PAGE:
Somewhere in the list of the musically inevitable, Robert Pollard putting out another album ranks close to the top. Since he first tasted success with Guided by Voices breakout album Bee Thousand in 1994, the longest he’s gone without releasing an album has been a scant two years. In some years, he puts out two to three LPs while juggling multiple side-projects and dropping the occasional boxset of unreleased material just to keep things interesting. If train-travel permanently ceased, you could set your watch to Robert Pollard releasing a new record.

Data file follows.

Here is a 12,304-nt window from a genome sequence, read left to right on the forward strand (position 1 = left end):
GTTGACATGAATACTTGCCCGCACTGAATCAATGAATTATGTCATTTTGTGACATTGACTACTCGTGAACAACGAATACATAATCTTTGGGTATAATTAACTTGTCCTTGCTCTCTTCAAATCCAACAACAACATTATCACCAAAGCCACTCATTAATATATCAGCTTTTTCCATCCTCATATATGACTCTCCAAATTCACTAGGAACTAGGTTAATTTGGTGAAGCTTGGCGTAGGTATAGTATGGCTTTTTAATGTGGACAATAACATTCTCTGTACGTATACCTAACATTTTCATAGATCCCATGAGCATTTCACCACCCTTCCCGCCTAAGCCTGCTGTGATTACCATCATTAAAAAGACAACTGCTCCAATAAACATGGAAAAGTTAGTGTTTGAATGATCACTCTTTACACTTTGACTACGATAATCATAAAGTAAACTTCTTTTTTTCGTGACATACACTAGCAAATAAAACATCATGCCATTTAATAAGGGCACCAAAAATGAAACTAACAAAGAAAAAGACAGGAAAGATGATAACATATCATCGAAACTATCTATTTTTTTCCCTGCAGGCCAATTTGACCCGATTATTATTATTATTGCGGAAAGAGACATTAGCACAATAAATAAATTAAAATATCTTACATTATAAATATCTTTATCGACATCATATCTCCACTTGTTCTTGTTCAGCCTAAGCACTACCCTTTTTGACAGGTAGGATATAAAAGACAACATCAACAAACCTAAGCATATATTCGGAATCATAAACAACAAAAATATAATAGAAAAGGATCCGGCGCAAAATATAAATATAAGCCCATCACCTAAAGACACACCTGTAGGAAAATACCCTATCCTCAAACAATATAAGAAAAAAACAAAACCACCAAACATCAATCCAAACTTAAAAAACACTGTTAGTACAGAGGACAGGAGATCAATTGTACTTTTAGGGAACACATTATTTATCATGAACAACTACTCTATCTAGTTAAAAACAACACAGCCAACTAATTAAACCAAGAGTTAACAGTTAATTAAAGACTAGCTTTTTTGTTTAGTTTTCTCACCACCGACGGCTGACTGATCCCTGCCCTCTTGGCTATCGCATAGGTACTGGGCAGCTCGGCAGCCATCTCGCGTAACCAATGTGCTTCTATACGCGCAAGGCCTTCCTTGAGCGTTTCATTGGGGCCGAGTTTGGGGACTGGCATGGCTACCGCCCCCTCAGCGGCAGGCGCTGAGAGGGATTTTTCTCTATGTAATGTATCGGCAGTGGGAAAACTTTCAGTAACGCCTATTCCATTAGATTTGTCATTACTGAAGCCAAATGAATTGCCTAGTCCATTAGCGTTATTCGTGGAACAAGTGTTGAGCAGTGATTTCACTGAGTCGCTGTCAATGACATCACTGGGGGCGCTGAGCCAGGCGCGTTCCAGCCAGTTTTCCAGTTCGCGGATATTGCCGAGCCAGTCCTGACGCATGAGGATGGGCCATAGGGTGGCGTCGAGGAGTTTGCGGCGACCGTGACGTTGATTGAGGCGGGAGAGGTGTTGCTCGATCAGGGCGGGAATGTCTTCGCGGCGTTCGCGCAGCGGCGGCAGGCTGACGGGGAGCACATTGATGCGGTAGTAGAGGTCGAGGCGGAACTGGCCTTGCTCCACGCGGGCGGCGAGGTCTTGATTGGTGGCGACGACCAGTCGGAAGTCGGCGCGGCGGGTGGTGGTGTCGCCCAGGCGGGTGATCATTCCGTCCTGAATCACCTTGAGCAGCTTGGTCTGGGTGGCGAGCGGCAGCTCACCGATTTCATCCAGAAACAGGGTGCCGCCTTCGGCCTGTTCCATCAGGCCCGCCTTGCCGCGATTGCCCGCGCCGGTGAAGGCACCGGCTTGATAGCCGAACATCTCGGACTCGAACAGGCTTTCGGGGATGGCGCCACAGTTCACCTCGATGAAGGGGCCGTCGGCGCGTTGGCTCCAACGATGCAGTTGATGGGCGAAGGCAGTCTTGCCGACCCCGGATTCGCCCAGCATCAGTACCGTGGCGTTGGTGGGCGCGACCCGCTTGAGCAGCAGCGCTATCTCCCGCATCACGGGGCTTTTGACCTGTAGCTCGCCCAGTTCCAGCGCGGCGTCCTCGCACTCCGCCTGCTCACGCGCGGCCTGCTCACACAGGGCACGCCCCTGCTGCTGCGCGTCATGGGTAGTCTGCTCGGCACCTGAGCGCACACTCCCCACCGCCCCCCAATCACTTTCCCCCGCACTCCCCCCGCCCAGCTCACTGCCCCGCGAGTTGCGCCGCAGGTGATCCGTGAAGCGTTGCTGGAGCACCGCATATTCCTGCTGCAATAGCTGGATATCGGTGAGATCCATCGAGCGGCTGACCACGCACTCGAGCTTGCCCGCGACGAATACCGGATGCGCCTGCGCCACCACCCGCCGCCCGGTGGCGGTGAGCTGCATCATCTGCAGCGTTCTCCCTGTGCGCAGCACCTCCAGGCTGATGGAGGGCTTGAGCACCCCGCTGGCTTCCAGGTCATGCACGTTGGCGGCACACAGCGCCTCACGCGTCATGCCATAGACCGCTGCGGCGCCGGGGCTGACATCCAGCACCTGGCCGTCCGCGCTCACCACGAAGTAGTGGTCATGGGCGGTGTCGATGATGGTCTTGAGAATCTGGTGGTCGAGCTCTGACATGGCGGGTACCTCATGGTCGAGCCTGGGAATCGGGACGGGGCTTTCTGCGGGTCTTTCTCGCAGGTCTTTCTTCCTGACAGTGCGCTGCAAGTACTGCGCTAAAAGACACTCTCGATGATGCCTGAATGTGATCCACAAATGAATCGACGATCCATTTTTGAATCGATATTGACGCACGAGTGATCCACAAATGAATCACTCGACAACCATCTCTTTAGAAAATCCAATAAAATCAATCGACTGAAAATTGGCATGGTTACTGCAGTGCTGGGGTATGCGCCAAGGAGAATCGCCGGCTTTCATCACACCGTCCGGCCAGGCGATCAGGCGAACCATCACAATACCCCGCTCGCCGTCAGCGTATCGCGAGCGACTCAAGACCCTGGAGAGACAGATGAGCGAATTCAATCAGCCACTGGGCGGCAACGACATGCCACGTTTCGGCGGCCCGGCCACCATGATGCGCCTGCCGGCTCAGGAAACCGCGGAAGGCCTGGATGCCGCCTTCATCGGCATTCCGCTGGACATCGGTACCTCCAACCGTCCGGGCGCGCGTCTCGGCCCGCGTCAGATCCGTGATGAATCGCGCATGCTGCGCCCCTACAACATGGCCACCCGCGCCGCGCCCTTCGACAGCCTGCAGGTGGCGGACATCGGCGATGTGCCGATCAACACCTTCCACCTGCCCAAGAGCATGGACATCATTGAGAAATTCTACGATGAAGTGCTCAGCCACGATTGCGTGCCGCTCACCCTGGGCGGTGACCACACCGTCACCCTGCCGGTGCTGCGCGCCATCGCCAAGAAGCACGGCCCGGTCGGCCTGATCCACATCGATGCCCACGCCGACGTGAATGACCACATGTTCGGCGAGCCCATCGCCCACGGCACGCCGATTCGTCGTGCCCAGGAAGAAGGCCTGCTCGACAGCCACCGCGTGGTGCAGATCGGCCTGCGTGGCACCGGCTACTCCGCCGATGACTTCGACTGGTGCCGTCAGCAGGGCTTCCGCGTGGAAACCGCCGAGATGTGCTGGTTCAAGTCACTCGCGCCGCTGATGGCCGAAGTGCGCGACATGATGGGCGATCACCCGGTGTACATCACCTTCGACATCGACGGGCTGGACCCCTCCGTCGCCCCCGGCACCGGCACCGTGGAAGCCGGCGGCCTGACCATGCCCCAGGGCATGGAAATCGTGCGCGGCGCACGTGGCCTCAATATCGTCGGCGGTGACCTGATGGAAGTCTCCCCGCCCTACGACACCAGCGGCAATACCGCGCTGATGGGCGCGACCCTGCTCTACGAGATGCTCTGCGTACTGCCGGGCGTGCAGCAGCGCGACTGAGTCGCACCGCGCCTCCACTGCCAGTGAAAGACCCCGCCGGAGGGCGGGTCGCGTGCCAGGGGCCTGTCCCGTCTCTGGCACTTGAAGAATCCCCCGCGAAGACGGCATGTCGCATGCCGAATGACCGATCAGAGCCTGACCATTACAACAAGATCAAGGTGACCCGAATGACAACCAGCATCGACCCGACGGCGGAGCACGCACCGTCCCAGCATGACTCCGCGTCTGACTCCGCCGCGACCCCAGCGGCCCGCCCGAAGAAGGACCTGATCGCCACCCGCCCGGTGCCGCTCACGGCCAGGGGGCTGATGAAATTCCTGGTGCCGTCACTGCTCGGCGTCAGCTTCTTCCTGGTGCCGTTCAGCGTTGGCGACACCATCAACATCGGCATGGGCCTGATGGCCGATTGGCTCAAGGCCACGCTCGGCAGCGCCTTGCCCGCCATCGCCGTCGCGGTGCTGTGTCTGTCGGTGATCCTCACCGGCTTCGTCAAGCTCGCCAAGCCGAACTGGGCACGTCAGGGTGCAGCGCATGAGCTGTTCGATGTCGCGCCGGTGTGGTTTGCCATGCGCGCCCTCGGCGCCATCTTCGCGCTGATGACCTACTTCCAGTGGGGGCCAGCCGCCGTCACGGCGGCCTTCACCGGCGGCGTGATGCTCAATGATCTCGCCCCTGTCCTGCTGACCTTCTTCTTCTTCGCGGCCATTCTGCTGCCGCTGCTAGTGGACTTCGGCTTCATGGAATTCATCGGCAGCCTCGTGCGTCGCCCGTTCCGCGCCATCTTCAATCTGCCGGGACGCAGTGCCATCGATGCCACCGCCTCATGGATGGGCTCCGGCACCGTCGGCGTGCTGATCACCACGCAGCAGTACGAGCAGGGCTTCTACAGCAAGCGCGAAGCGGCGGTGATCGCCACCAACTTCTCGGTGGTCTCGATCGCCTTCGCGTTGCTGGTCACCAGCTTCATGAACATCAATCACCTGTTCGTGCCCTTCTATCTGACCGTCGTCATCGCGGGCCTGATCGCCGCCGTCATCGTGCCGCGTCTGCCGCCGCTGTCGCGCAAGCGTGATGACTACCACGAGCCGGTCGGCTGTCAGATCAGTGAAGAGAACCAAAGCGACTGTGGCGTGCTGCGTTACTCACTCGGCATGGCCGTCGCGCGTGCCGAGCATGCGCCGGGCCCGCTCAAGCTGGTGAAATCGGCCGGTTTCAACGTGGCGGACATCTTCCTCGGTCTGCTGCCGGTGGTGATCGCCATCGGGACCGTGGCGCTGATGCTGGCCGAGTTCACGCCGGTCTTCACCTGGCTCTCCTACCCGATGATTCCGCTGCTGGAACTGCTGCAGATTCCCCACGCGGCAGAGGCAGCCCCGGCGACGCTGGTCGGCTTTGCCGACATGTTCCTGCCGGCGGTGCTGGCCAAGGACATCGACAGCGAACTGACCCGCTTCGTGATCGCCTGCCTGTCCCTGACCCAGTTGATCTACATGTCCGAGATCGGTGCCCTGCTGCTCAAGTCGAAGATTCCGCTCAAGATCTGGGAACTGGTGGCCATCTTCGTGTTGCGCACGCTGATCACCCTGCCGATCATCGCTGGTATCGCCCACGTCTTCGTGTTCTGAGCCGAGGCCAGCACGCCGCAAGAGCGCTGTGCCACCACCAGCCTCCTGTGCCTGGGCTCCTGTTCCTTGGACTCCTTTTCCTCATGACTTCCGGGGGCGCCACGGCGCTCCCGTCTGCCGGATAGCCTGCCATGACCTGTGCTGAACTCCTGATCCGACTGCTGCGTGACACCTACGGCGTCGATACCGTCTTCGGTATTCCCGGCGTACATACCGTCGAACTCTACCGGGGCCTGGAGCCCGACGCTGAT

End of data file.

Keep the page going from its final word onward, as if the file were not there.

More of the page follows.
That said he’s been particularly reinvigorated since reuniting the “classic” mid-90s incarnation of GBV, dropping three full-lengths of solid earworms last year, and two sturdy offerings of hook-laden rock in 2013. If anything, the classic GBV lineup reconvening dispels the notion that it doesn’t really matter who’s backing Bob up. In the mid-90s GBV, Pollard had his foil in the inscrutable Tobin Sprout. If you subscribe to the notion that Guided by Voices are the Beatles with substandard recording equipment, then Spout is roughly the Lennon to Pollard’s McCartney. Tempering Pollard’s blasts of arena-ready rock on Bee Thousand, Alien Lanes, or Under the Bushes Under the Stars were Sprout’s ragged acoustic melodies in the way of “Awful Bliss” and the acid-tinged hypnosis of “To Remake the Young Flyer”. The miniscule “Littlest League Possible” from the forthcoming Motivational Jumpsuit continues the tradition. The cavernous drum strikes burst forth from a garage circa 1966, while the massive power chords recall any number of early-70s Cheap Trick records. Soon the guitar snarls, interrupting the indelible hook without fully disturbing it. The bass chugs in place as Pollard defiantly intonates “you’ve run out of gas, but that’s not possible.” With Sprout back in the saddle, there’s seemingly nothing that can slow Guided by Voices down.